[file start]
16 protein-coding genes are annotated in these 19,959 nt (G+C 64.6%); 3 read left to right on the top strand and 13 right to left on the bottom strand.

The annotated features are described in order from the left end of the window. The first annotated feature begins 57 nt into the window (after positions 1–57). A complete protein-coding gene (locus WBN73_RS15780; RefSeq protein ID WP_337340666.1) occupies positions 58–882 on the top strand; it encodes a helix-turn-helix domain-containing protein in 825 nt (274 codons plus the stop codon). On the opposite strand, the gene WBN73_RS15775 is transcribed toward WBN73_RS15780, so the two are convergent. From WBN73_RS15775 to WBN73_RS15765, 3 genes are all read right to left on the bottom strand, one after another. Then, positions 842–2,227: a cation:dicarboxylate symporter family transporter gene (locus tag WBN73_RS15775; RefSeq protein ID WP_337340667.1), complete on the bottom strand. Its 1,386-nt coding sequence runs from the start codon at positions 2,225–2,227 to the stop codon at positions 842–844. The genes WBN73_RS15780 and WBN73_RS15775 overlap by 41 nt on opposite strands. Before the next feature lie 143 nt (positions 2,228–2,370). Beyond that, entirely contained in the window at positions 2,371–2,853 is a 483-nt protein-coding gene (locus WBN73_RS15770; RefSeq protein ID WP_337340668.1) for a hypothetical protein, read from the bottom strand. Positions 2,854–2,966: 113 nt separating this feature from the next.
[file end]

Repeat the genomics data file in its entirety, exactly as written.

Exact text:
16 protein-coding genes are annotated in these 19,959 nt (G+C 64.6%); 3 read left to right on the top strand and 13 right to left on the bottom strand.

The annotated features are described in order from the left end of the window. The first annotated feature begins 57 nt into the window (after positions 1–57). A complete protein-coding gene (locus WBN73_RS15780; RefSeq protein ID WP_337340666.1) occupies positions 58–882 on the top strand; it encodes a helix-turn-helix domain-containing protein in 825 nt (274 codons plus the stop codon). On the opposite strand, the gene WBN73_RS15775 is transcribed toward WBN73_RS15780, so the two are convergent. From WBN73_RS15775 to WBN73_RS15765, 3 genes are all read right to left on the bottom strand, one after another. Then, positions 842–2,227: a cation:dicarboxylate symporter family transporter gene (locus tag WBN73_RS15775; RefSeq protein ID WP_337340667.1), complete on the bottom strand. Its 1,386-nt coding sequence runs from the start codon at positions 2,225–2,227 to the stop codon at positions 842–844. The genes WBN73_RS15780 and WBN73_RS15775 overlap by 41 nt on opposite strands. Before the next feature lie 143 nt (positions 2,228–2,370). Beyond that, entirely contained in the window at positions 2,371–2,853 is a 483-nt protein-coding gene (locus WBN73_RS15770; RefSeq protein ID WP_337340668.1) for a hypothetical protein, read from the bottom strand. Positions 2,854–2,966: 113 nt separating this feature from the next.